From A Niche Market To The Mainstream: What Has Driven Islamic Banking Growth?

By Patrick Imam and Kangni Kpodar

Despite the rapid growth in Islamic banking during the past decade, challenges remain, pointing to the need for further reforms and greater harmonization in the interpretation of what is Shariah compliant between Islamic scholars and bankers.

 

Islamic Countries are “Underbanked”

Islamic countries and regions are geographically concentrated in Africa, the Middle East, South and Central Asia as well as East Asia. A characteristic of large segments of Muslim populations—with notable exceptions such as the oil producing Gulf countries—is that they are poor1 and largely lack access to banking services (see graph). That poverty and underbanking go hand-in-hand is a reflection of the importa-nce of banking as an engine for economic development. Financial institutions stimulate growth by promoting savings, allocating capital efficiently, and helping risk diversification. But finance can also reduce poverty, by facilitating access to deposits and allowing individuals to take advantage of opportunities that require upfront costs. This could be in the form of allowing entrepreneurs who lack funding to launch their own businesses.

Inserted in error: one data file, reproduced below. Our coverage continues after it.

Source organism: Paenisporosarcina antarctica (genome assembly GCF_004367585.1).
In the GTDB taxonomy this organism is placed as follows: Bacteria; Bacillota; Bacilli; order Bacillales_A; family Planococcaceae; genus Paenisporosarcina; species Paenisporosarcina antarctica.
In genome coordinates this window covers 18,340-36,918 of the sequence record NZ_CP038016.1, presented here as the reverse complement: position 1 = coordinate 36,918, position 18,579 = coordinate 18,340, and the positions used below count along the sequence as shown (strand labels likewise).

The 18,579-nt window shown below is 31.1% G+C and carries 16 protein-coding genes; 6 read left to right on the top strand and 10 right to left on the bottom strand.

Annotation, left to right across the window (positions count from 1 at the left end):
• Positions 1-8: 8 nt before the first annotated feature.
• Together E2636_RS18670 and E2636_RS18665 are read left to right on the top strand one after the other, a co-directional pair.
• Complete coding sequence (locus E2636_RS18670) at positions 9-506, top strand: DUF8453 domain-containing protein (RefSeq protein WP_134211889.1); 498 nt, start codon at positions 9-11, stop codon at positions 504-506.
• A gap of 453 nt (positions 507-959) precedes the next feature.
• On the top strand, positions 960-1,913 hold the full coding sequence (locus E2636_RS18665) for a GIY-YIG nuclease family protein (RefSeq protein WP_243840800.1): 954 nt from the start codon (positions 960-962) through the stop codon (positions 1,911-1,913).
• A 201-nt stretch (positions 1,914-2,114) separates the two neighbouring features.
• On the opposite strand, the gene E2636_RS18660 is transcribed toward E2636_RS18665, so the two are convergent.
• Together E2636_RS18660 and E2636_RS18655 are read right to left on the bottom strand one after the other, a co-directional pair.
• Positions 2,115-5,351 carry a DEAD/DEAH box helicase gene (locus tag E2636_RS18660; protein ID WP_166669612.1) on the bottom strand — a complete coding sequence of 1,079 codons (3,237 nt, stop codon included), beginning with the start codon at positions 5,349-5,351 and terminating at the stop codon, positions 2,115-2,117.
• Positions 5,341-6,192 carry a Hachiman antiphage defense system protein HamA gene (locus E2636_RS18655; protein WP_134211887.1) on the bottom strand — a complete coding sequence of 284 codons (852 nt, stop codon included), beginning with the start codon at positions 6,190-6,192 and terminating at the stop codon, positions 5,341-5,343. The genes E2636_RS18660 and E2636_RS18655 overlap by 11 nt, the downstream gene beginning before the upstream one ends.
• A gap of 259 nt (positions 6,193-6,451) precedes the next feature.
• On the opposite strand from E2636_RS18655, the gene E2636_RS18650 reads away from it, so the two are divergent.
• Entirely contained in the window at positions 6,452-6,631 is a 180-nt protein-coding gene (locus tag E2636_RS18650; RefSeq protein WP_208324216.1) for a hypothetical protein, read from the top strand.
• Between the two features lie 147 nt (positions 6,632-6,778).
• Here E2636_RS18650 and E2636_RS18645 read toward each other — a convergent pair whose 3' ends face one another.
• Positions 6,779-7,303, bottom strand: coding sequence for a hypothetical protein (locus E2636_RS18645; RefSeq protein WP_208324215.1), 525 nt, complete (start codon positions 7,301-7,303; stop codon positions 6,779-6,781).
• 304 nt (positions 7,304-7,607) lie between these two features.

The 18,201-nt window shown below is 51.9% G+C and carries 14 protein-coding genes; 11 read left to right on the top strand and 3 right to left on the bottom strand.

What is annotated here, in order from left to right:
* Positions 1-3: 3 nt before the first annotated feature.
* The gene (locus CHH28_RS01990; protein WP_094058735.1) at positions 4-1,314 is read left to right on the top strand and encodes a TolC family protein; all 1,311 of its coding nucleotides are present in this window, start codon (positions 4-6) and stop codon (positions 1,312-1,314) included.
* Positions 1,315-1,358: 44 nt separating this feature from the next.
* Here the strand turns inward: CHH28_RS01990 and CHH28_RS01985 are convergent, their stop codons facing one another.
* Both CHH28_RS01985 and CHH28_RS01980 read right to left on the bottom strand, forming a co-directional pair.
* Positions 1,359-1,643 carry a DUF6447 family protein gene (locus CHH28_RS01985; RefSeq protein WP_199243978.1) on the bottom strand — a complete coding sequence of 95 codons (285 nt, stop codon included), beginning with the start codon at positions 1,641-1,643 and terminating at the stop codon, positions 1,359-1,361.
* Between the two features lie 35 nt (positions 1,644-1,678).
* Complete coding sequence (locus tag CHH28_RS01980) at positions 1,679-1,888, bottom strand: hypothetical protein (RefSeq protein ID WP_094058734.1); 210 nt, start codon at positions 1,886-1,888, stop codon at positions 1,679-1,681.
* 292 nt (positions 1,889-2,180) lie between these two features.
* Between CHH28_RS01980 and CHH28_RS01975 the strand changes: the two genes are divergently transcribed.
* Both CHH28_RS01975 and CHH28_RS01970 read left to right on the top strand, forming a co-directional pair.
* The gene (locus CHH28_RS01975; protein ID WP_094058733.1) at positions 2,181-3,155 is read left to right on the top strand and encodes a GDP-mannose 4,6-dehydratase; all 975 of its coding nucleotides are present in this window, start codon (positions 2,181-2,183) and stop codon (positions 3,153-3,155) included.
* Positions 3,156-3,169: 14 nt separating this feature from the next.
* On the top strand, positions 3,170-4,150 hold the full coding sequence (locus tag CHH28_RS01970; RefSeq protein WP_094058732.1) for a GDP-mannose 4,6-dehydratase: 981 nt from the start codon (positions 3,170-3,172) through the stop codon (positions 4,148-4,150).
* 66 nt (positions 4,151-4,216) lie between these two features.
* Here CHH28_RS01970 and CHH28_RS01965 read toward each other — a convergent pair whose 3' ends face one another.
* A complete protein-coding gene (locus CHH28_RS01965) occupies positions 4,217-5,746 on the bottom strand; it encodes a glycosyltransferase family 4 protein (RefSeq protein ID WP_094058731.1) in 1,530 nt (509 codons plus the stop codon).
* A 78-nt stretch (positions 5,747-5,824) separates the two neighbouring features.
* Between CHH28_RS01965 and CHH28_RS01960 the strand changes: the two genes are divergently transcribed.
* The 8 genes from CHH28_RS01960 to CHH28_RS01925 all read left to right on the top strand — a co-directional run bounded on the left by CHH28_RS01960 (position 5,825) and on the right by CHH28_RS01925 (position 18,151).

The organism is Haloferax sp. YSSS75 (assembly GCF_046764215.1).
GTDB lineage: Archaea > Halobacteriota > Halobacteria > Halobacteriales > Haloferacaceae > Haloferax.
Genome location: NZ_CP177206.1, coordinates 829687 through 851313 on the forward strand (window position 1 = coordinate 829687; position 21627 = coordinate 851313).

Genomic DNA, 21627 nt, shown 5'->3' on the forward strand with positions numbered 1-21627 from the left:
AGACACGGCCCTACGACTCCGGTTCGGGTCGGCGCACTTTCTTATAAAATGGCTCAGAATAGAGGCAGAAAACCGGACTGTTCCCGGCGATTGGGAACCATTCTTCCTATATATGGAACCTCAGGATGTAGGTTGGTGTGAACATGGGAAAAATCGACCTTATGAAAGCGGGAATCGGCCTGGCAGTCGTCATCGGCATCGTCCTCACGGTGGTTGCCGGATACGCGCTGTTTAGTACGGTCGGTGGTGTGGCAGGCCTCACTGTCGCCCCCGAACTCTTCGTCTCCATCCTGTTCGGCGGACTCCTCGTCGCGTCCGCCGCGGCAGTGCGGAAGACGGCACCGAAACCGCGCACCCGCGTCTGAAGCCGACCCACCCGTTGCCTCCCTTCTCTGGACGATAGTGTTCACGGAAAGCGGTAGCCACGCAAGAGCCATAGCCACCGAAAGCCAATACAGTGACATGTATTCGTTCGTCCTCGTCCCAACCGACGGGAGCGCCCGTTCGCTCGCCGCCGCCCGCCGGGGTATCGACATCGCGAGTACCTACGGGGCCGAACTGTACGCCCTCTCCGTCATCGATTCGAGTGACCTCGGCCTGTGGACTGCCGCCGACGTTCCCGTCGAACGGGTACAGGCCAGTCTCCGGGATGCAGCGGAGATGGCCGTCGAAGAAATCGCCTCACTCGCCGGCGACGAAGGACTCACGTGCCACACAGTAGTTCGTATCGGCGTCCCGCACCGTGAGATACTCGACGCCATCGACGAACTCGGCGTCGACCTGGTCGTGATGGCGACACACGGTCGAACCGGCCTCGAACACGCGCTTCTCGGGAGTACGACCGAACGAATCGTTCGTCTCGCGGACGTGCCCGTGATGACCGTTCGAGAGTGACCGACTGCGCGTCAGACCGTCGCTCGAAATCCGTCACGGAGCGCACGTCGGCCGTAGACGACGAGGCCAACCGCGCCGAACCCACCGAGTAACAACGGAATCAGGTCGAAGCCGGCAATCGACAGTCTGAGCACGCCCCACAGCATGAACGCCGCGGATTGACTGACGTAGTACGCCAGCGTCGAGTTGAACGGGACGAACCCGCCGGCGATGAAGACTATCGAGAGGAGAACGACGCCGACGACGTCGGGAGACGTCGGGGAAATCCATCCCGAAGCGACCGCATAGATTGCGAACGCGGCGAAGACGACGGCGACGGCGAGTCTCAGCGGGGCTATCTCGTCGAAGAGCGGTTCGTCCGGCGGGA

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That the Islamic world, as a whole, has a lower level of financial development than other regions is in part because conventional banks do not satisfy the needs of devout Muslims, because their products may run counter to Muslims’ religious principles (see Box 1). The result is that savings are not mobilized and invested as efficiently as they could be. In addition, conventional banking has shown some limitations in adapting to the low-income environment that Islamic countries share with other developing countries. Access to finance is limited as borrowers often lack collateral against which they can borrow. When collateral is available, the lack of an efficient judiciary and well-defined property rights may hinder conventional banking from recouping the collateral in case of a failed venture. In addition, from the poor’s point of view, the failure of a loan could lead to a poverty trap from which it may be difficult to rebound. Islamic banking, in contrast, seeks to provide financial services in a way that is compatible with Islamic teaching and that is more adapted to the low-income environment, thereby overcoming some of the limitations of conventional banking.

Against this background, Islamic banking has the potential to accelerate financial development in two main ways. One is through increased financial intermediation. Providing financial services compatible with Islamic teaching encourages pious households to deposit their savings in a bank, which can in principle be allocated more efficiently.